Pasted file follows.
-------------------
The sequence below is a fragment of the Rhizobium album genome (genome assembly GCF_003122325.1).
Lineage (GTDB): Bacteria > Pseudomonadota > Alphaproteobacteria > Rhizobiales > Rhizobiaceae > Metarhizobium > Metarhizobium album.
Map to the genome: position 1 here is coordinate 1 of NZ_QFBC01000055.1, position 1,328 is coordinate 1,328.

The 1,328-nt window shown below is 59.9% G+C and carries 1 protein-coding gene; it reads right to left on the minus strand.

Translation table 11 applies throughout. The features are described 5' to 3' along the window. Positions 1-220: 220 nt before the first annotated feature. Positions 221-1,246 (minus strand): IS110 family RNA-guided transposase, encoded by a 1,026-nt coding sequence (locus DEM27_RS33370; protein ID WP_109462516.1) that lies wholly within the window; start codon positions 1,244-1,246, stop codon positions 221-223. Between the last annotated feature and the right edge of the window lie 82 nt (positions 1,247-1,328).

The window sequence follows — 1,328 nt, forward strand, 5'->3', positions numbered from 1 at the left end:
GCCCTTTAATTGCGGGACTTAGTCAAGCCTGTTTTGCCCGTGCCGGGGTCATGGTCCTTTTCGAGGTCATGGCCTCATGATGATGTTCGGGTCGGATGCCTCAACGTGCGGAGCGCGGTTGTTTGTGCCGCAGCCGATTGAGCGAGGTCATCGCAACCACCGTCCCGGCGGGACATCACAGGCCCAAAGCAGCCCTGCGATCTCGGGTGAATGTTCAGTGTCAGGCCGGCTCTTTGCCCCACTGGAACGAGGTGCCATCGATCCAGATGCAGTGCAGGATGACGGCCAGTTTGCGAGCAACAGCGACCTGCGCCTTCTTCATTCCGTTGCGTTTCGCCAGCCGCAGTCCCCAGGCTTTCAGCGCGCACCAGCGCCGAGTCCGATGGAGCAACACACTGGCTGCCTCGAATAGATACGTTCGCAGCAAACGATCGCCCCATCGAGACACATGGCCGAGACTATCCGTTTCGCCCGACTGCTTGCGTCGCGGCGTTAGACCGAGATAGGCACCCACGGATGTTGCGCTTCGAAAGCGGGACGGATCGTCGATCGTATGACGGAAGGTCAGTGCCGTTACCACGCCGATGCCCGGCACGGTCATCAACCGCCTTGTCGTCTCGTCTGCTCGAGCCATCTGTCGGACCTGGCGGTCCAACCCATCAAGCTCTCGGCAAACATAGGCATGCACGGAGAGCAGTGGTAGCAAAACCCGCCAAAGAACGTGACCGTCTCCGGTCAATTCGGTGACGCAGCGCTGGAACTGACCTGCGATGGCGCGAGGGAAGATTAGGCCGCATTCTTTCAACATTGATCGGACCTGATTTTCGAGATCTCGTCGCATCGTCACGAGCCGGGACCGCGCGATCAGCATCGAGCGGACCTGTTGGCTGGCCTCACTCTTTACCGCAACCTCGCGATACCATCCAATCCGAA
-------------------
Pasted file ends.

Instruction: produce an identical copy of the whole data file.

The sequence below is a fragment of the Rhizobium album genome (genome assembly GCF_003122325.1).
Lineage (GTDB): Bacteria > Pseudomonadota > Alphaproteobacteria > Rhizobiales > Rhizobiaceae > Metarhizobium > Metarhizobium album.
Map to the genome: position 1 here is coordinate 1 of NZ_QFBC01000055.1, position 1,328 is coordinate 1,328.

The 1,328-nt window shown below is 59.9% G+C and carries 1 protein-coding gene; it reads right to left on the minus strand.

Translation table 11 applies throughout. The features are described 5' to 3' along the window. Positions 1-220: 220 nt before the first annotated feature. Positions 221-1,246 (minus strand): IS110 family RNA-guided transposase, encoded by a 1,026-nt coding sequence (locus DEM27_RS33370; protein ID WP_109462516.1) that lies wholly within the window; start codon positions 1,244-1,246, stop codon positions 221-223. Between the last annotated feature and the right edge of the window lie 82 nt (positions 1,247-1,328).

The window sequence follows — 1,328 nt, forward strand, 5'->3', positions numbered from 1 at the left end:
GCCCTTTAATTGCGGGACTTAGTCAAGCCTGTTTTGCCCGTGCCGGGGTCATGGTCCTTTTCGAGGTCATGGCCTCATGATGATGTTCGGGTCGGATGCCTCAACGTGCGGAGCGCGGTTGTTTGTGCCGCAGCCGATTGAGCGAGGTCATCGCAACCACCGTCCCGGCGGGACATCACAGGCCCAAAGCAGCCCTGCGATCTCGGGTGAATGTTCAGTGTCAGGCCGGCTCTTTGCCCCACTGGAACGAGGTGCCATCGATCCAGATGCAGTGCAGGATGACGGCCAGTTTGCGAGCAACAGCGACCTGCGCCTTCTTCATTCCGTTGCGTTTCGCCAGCCGCAGTCCCCAGGCTTTCAGCGCGCACCAGCGCCGAGTCCGATGGAGCAACACACTGGCTGCCTCGAATAGATACGTTCGCAGCAAACGATCGCCCCATCGAGACACATGGCCGAGACTATCCGTTTCGCCCGACTGCTTGCGTCGCGGCGTTAGACCGAGATAGGCACCCACGGATGTTGCGCTTCGAAAGCGGGACGGATCGTCGATCGTATGACGGAAGGTCAGTGCCGTTACCACGCCGATGCCCGGCACGGTCATCAACCGCCTTGTCGTCTCGTCTGCTCGAGCCATCTGTCGGACCTGGCGGTCCAACCCATCAAGCTCTCGGCAAACATAGGCATGCACGGAGAGCAGTGGTAGCAAAACCCGCCAAAGAACGTGACCGTCTCCGGTCAATTCGGTGACGCAGCGCTGGAACTGACCTGCGATGGCGCGAGGGAAGATTAGGCCGCATTCTTTCAACATTGATCGGACCTGATTTTCGAGATCTCGTCGCATCGTCACGAGCCGGGACCGCGCGATCAGCATCGAGCGGACCTGTTGGCTGGCCTCACTCTTTACCGCAACCTCGCGATACCATCCAATCCGAA